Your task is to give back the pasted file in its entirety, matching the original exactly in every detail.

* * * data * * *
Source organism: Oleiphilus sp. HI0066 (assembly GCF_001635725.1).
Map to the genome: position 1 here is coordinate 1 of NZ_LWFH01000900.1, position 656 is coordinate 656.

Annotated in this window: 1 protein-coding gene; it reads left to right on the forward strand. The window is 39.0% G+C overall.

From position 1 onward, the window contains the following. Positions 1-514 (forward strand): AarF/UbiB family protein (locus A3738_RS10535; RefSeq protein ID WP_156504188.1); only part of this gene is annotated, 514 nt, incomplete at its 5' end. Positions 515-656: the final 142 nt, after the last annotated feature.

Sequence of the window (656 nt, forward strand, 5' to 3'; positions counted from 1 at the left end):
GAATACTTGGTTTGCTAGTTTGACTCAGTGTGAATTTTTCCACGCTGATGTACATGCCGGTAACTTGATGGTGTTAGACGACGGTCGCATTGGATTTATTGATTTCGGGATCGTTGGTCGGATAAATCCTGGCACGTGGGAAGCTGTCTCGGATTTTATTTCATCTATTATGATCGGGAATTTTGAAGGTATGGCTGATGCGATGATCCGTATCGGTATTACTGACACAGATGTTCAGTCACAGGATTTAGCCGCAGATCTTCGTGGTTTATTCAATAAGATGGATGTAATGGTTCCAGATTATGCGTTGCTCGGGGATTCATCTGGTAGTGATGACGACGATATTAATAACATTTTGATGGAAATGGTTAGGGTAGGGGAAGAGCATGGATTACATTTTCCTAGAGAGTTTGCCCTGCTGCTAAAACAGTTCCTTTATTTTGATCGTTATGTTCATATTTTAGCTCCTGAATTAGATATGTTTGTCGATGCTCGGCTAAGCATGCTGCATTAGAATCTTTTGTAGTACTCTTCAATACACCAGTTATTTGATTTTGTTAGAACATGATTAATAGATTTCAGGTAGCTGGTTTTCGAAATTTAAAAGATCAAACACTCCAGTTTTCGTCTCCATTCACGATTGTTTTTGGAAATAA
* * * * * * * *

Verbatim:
Source organism: Oleiphilus sp. HI0066 (assembly GCF_001635725.1).
Map to the genome: position 1 here is coordinate 1 of NZ_LWFH01000900.1, position 656 is coordinate 656.

Annotated in this window: 1 protein-coding gene; it reads left to right on the forward strand. The window is 39.0% G+C overall.

From position 1 onward, the window contains the following. Positions 1-514 (forward strand): AarF/UbiB family protein (locus A3738_RS10535; RefSeq protein ID WP_156504188.1); only part of this gene is annotated, 514 nt, incomplete at its 5' end. Positions 515-656: the final 142 nt, after the last annotated feature.

Sequence of the window (656 nt, forward strand, 5' to 3'; positions counted from 1 at the left end):
GAATACTTGGTTTGCTAGTTTGACTCAGTGTGAATTTTTCCACGCTGATGTACATGCCGGTAACTTGATGGTGTTAGACGACGGTCGCATTGGATTTATTGATTTCGGGATCGTTGGTCGGATAAATCCTGGCACGTGGGAAGCTGTCTCGGATTTTATTTCATCTATTATGATCGGGAATTTTGAAGGTATGGCTGATGCGATGATCCGTATCGGTATTACTGACACAGATGTTCAGTCACAGGATTTAGCCGCAGATCTTCGTGGTTTATTCAATAAGATGGATGTAATGGTTCCAGATTATGCGTTGCTCGGGGATTCATCTGGTAGTGATGACGACGATATTAATAACATTTTGATGGAAATGGTTAGGGTAGGGGAAGAGCATGGATTACATTTTCCTAGAGAGTTTGCCCTGCTGCTAAAACAGTTCCTTTATTTTGATCGTTATGTTCATATTTTAGCTCCTGAATTAGATATGTTTGTCGATGCTCGGCTAAGCATGCTGCATTAGAATCTTTTGTAGTACTCTTCAATACACCAGTTATTTGATTTTGTTAGAACATGATTAATAGATTTCAGGTAGCTGGTTTTCGAAATTTAAAAGATCAAACACTCCAGTTTTCGTCTCCATTCACGATTGTTTTTGGAAATAA